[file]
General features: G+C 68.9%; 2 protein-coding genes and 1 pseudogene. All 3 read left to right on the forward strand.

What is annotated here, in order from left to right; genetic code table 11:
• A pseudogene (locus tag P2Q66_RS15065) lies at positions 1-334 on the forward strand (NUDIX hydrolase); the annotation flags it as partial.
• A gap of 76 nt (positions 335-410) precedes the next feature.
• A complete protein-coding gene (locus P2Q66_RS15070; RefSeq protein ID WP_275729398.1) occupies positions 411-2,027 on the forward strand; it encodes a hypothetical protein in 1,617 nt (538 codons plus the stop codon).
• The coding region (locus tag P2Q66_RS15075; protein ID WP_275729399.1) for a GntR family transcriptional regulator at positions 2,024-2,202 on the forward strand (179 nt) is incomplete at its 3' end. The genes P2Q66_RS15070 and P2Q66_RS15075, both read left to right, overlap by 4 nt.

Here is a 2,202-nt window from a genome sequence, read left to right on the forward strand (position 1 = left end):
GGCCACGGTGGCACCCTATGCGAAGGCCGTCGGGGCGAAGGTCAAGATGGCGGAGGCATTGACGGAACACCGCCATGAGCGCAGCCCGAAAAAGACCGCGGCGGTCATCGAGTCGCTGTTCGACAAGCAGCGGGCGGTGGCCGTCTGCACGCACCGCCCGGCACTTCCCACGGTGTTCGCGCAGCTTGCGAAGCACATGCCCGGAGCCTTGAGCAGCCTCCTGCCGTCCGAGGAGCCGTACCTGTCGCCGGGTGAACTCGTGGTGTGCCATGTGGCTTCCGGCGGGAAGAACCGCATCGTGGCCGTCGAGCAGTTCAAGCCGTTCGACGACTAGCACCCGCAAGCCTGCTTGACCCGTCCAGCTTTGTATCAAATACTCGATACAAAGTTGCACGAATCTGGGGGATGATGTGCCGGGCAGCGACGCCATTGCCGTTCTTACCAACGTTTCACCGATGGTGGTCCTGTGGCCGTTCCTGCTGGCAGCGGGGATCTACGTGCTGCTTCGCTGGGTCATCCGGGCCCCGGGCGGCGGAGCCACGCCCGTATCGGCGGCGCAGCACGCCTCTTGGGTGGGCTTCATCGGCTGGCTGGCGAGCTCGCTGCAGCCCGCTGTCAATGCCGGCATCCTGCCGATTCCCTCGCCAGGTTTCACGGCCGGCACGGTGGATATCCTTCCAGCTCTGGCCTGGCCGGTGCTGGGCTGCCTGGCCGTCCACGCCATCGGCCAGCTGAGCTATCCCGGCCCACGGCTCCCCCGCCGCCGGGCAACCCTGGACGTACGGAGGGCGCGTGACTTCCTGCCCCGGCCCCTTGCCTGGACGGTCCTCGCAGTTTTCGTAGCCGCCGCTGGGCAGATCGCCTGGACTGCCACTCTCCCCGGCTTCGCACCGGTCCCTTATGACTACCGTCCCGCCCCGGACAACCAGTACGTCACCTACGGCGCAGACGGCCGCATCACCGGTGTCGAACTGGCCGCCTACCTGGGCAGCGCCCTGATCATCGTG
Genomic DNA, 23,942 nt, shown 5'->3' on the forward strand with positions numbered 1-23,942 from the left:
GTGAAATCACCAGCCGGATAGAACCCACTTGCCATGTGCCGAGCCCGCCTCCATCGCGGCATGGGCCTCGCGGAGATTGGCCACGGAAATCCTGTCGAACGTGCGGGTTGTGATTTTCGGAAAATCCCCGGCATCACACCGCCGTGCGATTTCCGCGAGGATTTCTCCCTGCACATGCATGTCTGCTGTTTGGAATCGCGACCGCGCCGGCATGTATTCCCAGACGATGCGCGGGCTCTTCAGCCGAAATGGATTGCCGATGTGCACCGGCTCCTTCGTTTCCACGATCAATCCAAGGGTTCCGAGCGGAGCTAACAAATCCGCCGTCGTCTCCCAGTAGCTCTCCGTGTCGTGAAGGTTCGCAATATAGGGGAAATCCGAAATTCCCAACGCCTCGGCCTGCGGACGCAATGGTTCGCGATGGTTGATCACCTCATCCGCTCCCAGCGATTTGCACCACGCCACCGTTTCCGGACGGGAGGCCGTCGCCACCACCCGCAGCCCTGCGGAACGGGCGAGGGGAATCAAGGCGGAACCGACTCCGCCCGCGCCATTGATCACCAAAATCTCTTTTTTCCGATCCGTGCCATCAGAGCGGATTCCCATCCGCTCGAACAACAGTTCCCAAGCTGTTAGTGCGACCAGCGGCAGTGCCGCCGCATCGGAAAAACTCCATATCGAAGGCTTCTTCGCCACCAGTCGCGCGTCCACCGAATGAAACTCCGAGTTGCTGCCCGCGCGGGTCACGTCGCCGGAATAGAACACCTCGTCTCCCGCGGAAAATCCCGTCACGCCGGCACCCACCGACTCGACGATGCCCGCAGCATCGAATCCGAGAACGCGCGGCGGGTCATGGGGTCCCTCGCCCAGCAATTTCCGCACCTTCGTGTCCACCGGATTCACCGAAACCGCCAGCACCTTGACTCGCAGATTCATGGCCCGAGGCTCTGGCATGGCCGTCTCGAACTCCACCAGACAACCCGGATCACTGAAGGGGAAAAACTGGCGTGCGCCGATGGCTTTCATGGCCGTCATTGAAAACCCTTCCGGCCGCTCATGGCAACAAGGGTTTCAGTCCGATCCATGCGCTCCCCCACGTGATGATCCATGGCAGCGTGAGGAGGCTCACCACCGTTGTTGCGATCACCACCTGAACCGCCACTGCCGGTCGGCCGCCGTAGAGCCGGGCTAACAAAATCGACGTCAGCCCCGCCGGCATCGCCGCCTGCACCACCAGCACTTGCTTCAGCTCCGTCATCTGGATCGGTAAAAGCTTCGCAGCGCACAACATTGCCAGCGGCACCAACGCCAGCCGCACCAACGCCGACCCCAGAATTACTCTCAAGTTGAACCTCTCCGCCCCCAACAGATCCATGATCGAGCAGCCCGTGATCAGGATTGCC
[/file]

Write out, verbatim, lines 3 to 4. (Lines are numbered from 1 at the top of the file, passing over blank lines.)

• A pseudogene (locus tag P2Q66_RS15065) lies at positions 1-334 on the forward strand (NUDIX hydrolase); the annotation flags it as partial.
• A gap of 76 nt (positions 335-410) precedes the next feature.